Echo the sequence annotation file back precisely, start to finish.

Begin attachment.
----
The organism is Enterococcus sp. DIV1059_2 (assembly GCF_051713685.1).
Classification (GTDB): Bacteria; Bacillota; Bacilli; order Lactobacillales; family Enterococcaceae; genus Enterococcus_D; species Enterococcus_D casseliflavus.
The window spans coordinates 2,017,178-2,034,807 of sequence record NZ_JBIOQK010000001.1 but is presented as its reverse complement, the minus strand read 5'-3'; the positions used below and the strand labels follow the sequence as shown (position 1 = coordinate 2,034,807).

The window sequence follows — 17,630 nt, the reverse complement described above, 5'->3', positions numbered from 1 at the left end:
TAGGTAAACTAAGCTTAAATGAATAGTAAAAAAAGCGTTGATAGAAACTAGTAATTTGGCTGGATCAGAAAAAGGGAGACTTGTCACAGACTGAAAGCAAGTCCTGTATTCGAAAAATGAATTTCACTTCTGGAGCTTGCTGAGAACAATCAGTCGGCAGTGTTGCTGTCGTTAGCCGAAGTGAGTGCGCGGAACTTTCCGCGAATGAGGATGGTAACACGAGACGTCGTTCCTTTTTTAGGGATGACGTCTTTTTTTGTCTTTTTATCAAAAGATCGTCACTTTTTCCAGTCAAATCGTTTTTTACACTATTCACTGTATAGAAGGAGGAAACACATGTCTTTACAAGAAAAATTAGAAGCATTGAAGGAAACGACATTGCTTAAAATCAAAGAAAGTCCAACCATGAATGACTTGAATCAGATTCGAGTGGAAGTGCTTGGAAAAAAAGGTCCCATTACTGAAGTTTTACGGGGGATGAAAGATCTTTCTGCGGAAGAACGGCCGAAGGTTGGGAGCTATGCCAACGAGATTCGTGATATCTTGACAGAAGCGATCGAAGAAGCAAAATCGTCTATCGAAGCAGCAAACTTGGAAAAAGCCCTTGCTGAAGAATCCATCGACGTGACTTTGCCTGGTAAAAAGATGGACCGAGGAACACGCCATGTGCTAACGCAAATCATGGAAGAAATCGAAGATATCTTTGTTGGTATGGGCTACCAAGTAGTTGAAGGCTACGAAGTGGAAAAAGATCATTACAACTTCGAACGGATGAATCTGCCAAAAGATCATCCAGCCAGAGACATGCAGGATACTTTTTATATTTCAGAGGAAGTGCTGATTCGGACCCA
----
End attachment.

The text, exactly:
The organism is Enterococcus sp. DIV1059_2 (assembly GCF_051713685.1).
Classification (GTDB): Bacteria; Bacillota; Bacilli; order Lactobacillales; family Enterococcaceae; genus Enterococcus_D; species Enterococcus_D casseliflavus.
The window spans coordinates 2,017,178-2,034,807 of sequence record NZ_JBIOQK010000001.1 but is presented as its reverse complement, the minus strand read 5'-3'; the positions used below and the strand labels follow the sequence as shown (position 1 = coordinate 2,034,807).

The window sequence follows — 17,630 nt, the reverse complement described above, 5'->3', positions numbered from 1 at the left end:
TAGGTAAACTAAGCTTAAATGAATAGTAAAAAAAGCGTTGATAGAAACTAGTAATTTGGCTGGATCAGAAAAAGGGAGACTTGTCACAGACTGAAAGCAAGTCCTGTATTCGAAAAATGAATTTCACTTCTGGAGCTTGCTGAGAACAATCAGTCGGCAGTGTTGCTGTCGTTAGCCGAAGTGAGTGCGCGGAACTTTCCGCGAATGAGGATGGTAACACGAGACGTCGTTCCTTTTTTAGGGATGACGTCTTTTTTTGTCTTTTTATCAAAAGATCGTCACTTTTTCCAGTCAAATCGTTTTTTACACTATTCACTGTATAGAAGGAGGAAACACATGTCTTTACAAGAAAAATTAGAAGCATTGAAGGAAACGACATTGCTTAAAATCAAAGAAAGTCCAACCATGAATGACTTGAATCAGATTCGAGTGGAAGTGCTTGGAAAAAAAGGTCCCATTACTGAAGTTTTACGGGGGATGAAAGATCTTTCTGCGGAAGAACGGCCGAAGGTTGGGAGCTATGCCAACGAGATTCGTGATATCTTGACAGAAGCGATCGAAGAAGCAAAATCGTCTATCGAAGCAGCAAACTTGGAAAAAGCCCTTGCTGAAGAATCCATCGACGTGACTTTGCCTGGTAAAAAGATGGACCGAGGAACACGCCATGTGCTAACGCAAATCATGGAAGAAATCGAAGATATCTTTGTTGGTATGGGCTACCAAGTAGTTGAAGGCTACGAAGTGGAAAAAGATCATTACAACTTCGAACGGATGAATCTGCCAAAAGATCATCCAGCCAGAGACATGCAGGATACTTTTTATATTTCAGAGGAAGTGCTGATTCGGACCCA